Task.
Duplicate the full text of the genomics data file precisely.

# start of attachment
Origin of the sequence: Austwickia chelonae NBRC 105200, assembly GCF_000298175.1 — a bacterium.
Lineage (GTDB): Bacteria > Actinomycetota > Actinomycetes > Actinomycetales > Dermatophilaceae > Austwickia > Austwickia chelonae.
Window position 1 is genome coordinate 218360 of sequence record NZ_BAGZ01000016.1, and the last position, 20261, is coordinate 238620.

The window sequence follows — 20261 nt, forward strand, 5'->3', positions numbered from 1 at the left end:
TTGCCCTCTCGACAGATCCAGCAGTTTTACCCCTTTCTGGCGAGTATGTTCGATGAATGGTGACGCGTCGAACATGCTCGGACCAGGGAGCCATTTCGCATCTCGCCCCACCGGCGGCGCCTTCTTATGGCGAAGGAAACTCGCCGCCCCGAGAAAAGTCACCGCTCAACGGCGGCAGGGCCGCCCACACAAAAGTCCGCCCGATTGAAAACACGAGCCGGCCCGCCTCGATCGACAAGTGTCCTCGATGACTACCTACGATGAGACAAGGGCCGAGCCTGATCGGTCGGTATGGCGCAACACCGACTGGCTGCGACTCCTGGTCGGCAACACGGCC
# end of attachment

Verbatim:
Origin of the sequence: Austwickia chelonae NBRC 105200, assembly GCF_000298175.1 — a bacterium.
Lineage (GTDB): Bacteria > Actinomycetota > Actinomycetes > Actinomycetales > Dermatophilaceae > Austwickia > Austwickia chelonae.
Window position 1 is genome coordinate 218360 of sequence record NZ_BAGZ01000016.1, and the last position, 20261, is coordinate 238620.

The window sequence follows — 20261 nt, forward strand, 5'->3', positions numbered from 1 at the left end:
TTGCCCTCTCGACAGATCCAGCAGTTTTACCCCTTTCTGGCGAGTATGTTCGATGAATGGTGACGCGTCGAACATGCTCGGACCAGGGAGCCATTTCGCATCTCGCCCCACCGGCGGCGCCTTCTTATGGCGAAGGAAACTCGCCGCCCCGAGAAAAGTCACCGCTCAACGGCGGCAGGGCCGCCCACACAAAAGTCCGCCCGATTGAAAACACGAGCCGGCCCGCCTCGATCGACAAGTGTCCTCGATGACTACCTACGATGAGACAAGGGCCGAGCCTGATCGGTCGGTATGGCGCAACACCGACTGGCTGCGACTCCTGGTCGGCAACACGGCC